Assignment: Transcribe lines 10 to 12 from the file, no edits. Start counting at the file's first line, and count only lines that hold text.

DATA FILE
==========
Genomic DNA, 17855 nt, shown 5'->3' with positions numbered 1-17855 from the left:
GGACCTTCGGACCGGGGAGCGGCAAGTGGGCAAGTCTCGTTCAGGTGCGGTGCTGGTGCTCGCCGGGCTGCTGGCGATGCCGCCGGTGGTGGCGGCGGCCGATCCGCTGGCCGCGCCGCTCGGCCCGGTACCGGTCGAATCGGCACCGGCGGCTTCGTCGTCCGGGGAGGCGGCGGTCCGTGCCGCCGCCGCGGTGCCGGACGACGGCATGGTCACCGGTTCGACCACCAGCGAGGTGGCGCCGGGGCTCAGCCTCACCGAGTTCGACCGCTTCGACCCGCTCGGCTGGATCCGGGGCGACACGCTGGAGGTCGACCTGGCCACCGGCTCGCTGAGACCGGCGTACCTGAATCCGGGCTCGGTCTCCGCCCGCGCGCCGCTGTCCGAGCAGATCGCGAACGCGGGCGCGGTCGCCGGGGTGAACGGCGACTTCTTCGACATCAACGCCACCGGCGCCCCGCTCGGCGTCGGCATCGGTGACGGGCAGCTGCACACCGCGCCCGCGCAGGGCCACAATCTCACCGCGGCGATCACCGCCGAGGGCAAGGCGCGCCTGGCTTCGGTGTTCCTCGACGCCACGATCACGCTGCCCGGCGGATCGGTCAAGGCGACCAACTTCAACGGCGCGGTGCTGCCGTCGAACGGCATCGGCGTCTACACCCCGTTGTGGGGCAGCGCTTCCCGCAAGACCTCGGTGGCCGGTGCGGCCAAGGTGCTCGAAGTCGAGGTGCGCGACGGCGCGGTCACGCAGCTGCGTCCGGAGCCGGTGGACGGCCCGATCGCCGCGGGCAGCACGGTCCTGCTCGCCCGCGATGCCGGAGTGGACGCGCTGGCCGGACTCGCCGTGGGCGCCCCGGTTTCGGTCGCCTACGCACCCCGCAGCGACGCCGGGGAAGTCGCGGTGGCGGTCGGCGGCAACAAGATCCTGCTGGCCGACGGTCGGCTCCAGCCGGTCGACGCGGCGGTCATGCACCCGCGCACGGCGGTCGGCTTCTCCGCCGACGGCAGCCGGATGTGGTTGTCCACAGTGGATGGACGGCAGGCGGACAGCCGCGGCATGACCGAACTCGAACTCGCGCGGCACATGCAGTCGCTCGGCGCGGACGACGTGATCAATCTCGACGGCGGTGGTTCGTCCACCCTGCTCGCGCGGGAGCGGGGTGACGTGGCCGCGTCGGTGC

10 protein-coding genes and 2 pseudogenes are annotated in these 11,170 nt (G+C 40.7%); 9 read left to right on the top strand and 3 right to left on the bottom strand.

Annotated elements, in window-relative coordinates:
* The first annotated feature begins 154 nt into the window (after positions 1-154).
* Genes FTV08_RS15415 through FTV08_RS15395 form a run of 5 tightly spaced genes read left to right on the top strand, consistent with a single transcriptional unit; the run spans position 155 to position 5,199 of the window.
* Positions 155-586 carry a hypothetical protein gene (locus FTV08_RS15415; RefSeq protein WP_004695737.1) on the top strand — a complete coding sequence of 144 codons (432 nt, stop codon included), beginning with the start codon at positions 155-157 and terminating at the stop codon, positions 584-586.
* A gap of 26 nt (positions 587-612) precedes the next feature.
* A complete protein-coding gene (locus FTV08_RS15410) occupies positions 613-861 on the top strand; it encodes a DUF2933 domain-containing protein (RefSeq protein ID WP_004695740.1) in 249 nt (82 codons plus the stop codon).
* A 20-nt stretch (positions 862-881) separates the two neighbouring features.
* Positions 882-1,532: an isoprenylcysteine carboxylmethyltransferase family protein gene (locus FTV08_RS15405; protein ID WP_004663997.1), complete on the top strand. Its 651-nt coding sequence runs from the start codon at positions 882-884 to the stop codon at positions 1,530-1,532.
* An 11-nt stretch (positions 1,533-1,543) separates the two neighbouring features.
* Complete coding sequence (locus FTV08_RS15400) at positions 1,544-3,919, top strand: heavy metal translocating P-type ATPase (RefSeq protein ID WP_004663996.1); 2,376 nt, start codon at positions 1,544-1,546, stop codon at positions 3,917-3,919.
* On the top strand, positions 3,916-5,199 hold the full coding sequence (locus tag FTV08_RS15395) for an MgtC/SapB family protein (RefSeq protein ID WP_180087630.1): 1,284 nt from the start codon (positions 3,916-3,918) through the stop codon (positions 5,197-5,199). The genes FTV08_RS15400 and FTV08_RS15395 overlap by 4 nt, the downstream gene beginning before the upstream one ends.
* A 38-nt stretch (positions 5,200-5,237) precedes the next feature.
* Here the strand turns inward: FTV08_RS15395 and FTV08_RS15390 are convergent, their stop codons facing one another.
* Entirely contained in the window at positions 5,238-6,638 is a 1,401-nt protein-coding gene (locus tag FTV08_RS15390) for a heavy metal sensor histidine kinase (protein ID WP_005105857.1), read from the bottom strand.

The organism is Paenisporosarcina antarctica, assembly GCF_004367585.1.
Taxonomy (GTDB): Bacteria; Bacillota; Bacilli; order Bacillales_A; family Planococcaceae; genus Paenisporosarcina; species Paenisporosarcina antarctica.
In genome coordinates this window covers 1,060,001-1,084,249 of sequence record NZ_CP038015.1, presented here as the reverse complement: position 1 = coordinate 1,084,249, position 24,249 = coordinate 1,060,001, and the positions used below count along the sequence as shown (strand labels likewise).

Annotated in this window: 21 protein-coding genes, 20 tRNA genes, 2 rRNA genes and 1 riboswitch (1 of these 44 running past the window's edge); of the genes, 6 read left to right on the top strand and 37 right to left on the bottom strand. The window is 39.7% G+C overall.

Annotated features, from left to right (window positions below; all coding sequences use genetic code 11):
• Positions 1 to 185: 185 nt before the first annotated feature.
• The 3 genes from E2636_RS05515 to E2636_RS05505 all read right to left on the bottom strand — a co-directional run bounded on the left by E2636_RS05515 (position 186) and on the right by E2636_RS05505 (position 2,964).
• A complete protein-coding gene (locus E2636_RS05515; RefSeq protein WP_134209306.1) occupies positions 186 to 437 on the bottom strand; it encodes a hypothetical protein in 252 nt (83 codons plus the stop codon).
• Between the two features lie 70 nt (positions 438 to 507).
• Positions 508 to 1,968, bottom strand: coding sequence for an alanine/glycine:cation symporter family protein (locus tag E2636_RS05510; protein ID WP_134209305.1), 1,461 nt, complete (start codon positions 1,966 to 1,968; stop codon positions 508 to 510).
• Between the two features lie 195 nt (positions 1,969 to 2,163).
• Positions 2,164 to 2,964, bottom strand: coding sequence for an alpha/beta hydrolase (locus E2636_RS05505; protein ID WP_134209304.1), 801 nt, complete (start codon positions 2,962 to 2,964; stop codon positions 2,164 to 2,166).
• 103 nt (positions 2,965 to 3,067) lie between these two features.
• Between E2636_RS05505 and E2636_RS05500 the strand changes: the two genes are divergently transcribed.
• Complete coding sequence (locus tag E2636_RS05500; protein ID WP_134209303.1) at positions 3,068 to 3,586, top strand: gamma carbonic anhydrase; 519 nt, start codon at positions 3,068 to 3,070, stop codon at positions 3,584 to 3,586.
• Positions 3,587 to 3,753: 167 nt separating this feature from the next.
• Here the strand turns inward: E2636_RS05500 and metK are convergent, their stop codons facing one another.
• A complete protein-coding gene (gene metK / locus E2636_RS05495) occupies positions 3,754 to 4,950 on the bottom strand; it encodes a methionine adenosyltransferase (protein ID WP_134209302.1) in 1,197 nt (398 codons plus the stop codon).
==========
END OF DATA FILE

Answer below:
* A 20-nt stretch (positions 862-881) separates the two neighbouring features.
* Positions 882-1,532: an isoprenylcysteine carboxylmethyltransferase family protein gene (locus FTV08_RS15405; protein ID WP_004663997.1), complete on the top strand. Its 651-nt coding sequence runs from the start codon at positions 882-884 to the stop codon at positions 1,530-1,532.
* An 11-nt stretch (positions 1,533-1,543) separates the two neighbouring features.